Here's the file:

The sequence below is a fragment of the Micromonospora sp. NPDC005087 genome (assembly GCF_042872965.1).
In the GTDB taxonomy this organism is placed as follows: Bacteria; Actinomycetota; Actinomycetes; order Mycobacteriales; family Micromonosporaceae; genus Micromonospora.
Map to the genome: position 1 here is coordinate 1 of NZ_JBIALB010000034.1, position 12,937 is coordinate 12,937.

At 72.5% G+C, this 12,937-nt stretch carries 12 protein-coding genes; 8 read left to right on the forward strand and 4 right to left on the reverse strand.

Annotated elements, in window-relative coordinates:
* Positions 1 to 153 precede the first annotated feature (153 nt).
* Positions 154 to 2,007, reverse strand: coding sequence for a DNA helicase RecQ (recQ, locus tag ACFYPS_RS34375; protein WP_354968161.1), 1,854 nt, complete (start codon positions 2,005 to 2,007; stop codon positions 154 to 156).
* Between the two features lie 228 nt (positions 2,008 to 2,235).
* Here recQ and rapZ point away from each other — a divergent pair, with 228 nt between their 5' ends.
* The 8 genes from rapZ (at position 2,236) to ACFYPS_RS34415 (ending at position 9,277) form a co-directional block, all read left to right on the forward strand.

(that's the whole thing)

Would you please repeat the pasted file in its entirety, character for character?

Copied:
The sequence below is a fragment of the Micromonospora sp. NPDC005087 genome (assembly GCF_042872965.1).
In the GTDB taxonomy this organism is placed as follows: Bacteria; Actinomycetota; Actinomycetes; order Mycobacteriales; family Micromonosporaceae; genus Micromonospora.
Map to the genome: position 1 here is coordinate 1 of NZ_JBIALB010000034.1, position 12,937 is coordinate 12,937.

At 72.5% G+C, this 12,937-nt stretch carries 12 protein-coding genes; 8 read left to right on the forward strand and 4 right to left on the reverse strand.

Annotated elements, in window-relative coordinates:
* Positions 1 to 153 precede the first annotated feature (153 nt).
* Positions 154 to 2,007, reverse strand: coding sequence for a DNA helicase RecQ (recQ, locus tag ACFYPS_RS34375; protein WP_354968161.1), 1,854 nt, complete (start codon positions 2,005 to 2,007; stop codon positions 154 to 156).
* Between the two features lie 228 nt (positions 2,008 to 2,235).
* Here recQ and rapZ point away from each other — a divergent pair, with 228 nt between their 5' ends.
* The 8 genes from rapZ (at position 2,236) to ACFYPS_RS34415 (ending at position 9,277) form a co-directional block, all read left to right on the forward strand.